These are utilized when there are huge apertures and significant superimposed loads constructed from channel sections or rolled steel joists.

 Depending on the situation, we can employ a single portion or a mixture of sections.

When utilized alone, the steel joist is either concrete-embedded or stone-faced to maintain the same width as the wall.

Over a bi-fold door, a heavy-duty or even rolled steel lintel should be installed to make sure there is absolutely no deflection.

6. Reinforced Concrete Lintel Beam:

Due to its strength, rigidity, fire resistance, affordability, and simplicity of construction, reinforced concrete lintels are often used to bridge apertures in structures for doors, windows, and other similar openings.

These are appropriate for any span and for all loads.

The depth is determined by the length of the span and the amount of weight, while the breadth is equal to the wall’s width.

The major reinforcement is provided at the bottom of these bars, which are crank-shaped on half of them.

Stirrups against transverse shear are supplied.

7. Box Beam Lintels:

Box lintels are suitable for both interior and exterior openings available in a range of wall thicknesses.

They have a minimum end bearing of 150mm on either side of the opening, bedded in mortar.

The lintel needs to be level both vertically and horizontally.

All perpendicular joints in masonry construction must be filled with mortar and put on a mortar bed.

To minimise shock loading on them, box lintels should be used with precaution when combined with concrete floors or other substantial components.

8. Rolled Steel Joint Lintel Beam:

This lintel beam is used to support ceilings and other loads is known as an RSJ or Rolled Steel Joint.

They can function as part of the building’s skeleton that offer crucial structural support for the construction of new buildings.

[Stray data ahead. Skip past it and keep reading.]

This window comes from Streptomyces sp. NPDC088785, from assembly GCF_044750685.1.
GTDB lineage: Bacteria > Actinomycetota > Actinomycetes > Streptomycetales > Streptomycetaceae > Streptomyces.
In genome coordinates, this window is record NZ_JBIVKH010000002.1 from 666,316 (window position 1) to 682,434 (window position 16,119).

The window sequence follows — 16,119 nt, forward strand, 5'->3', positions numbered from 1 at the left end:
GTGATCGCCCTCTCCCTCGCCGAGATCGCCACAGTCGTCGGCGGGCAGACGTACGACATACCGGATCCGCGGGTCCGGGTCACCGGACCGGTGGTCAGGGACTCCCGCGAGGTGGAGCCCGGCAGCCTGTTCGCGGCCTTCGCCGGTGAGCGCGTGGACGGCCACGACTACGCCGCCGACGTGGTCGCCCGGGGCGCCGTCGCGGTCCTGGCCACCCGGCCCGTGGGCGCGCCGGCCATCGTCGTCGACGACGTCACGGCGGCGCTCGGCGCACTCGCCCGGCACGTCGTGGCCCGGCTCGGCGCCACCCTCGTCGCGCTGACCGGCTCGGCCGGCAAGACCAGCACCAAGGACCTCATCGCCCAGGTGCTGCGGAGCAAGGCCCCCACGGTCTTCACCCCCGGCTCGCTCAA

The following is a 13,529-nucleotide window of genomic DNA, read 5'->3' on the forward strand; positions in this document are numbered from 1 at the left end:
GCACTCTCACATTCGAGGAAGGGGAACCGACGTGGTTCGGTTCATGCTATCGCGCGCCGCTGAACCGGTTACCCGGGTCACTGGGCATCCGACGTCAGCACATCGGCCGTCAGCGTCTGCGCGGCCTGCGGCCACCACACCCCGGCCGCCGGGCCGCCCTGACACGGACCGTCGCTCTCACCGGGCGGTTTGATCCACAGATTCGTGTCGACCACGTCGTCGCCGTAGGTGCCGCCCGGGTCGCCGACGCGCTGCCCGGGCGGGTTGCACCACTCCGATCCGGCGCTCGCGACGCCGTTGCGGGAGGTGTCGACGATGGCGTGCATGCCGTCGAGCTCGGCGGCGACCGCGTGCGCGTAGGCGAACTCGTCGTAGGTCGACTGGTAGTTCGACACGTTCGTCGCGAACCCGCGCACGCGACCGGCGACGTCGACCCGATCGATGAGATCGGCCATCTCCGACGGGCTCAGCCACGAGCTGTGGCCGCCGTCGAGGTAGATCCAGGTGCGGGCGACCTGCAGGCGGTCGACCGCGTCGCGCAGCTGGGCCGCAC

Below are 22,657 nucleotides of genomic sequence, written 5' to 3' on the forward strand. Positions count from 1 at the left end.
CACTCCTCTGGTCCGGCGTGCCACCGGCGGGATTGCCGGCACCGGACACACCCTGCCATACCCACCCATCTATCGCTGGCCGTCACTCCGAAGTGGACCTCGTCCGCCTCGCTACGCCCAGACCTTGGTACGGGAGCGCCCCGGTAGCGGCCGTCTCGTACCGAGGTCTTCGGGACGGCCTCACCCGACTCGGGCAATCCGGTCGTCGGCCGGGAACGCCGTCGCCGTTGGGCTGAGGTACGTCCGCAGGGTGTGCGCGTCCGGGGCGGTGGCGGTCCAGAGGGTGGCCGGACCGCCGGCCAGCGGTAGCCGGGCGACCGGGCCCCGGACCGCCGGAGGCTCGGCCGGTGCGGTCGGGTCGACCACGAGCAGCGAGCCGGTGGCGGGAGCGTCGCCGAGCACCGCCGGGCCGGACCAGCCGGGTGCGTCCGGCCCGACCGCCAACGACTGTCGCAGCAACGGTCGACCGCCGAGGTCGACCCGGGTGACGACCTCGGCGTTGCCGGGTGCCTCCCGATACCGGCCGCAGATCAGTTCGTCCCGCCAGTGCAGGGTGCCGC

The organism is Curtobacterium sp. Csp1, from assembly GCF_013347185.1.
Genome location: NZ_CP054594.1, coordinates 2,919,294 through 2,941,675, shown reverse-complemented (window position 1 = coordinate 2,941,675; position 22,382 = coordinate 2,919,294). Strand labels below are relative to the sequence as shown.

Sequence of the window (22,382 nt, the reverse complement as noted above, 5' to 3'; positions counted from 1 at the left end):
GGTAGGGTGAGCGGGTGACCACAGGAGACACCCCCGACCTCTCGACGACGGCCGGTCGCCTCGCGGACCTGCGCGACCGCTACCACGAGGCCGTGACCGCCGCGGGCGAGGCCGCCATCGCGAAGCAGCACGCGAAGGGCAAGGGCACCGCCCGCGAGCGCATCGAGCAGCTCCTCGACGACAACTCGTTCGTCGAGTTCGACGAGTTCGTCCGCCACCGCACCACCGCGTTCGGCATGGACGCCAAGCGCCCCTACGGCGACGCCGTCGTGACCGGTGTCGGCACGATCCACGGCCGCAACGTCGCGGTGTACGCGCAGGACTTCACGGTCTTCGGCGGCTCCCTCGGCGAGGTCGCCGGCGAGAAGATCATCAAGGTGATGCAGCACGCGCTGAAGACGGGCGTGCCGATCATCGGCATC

A lintel or steel beam’s padstone serves as a stable base or pad.

For bi-fold doors, and lintels, it is advised that a heavy-duty or rolled steel lintel can be used for bifold doors.

If any roof trusses or floor joists are resting on the lintel, determine their span.

RSJ Lintel Calculations:

The bending moment for a beam of length L under a uniform load of W (W/L per unit length) is:

M= ½ W (x – x^2/L

This is a maximum when x = L/2, or the center of the beam.

Thus, maximal M = WL/8.

Naturally, the stress at this location is = Mc/I, where c is the distance from the beam cross-centroid section and I is the second area moment.

This is frequently expressed as = M/S, where M stands for mass and S for section modulus, with c denoting the extreme fiber.

Advantages of Lintel Beam:

  1. They seem simpler and straightforward to construct.
  2. Since the extra load is not imposed over the lintels’ terminating supports, they do not need to be built with considerable strength.
  3. The centring of the lintel is simple, and frameworks are affordable.
  4. The centring of the lintel is simple, and frameworks are affordable.
  5. Lintels can support heavy loads provided that they are applied evenly.
  6. The lintel beam appears simple and delicate.

Disadvantages of Lintel Beam:

  1. Timber lintels are more expensive, less sturdy, and fire-prone.
  2. Timber is flammable, making it susceptible to fire.
  3. Its conveyance is quite complex.
  4. They are costly and unable to resist considerable traversing load are stone lintels.
Also read: Lintel Level | Plinth Protection | Plinth Level & Sill Level | Components of Building


The key structural components in the construction of a structure are the lintel beam.

By shielding them from the direct weight, it ensures the safety of our door, window, and other openings.

The lintel beam’s primary work is to distribute the weight of the upper structure to the sidewall.

Hello, I'm Rahul Patil founder of, I had studied B.E. Civil. This blog provides authentic information regarding civil structures, equipment, materials, tests & much more.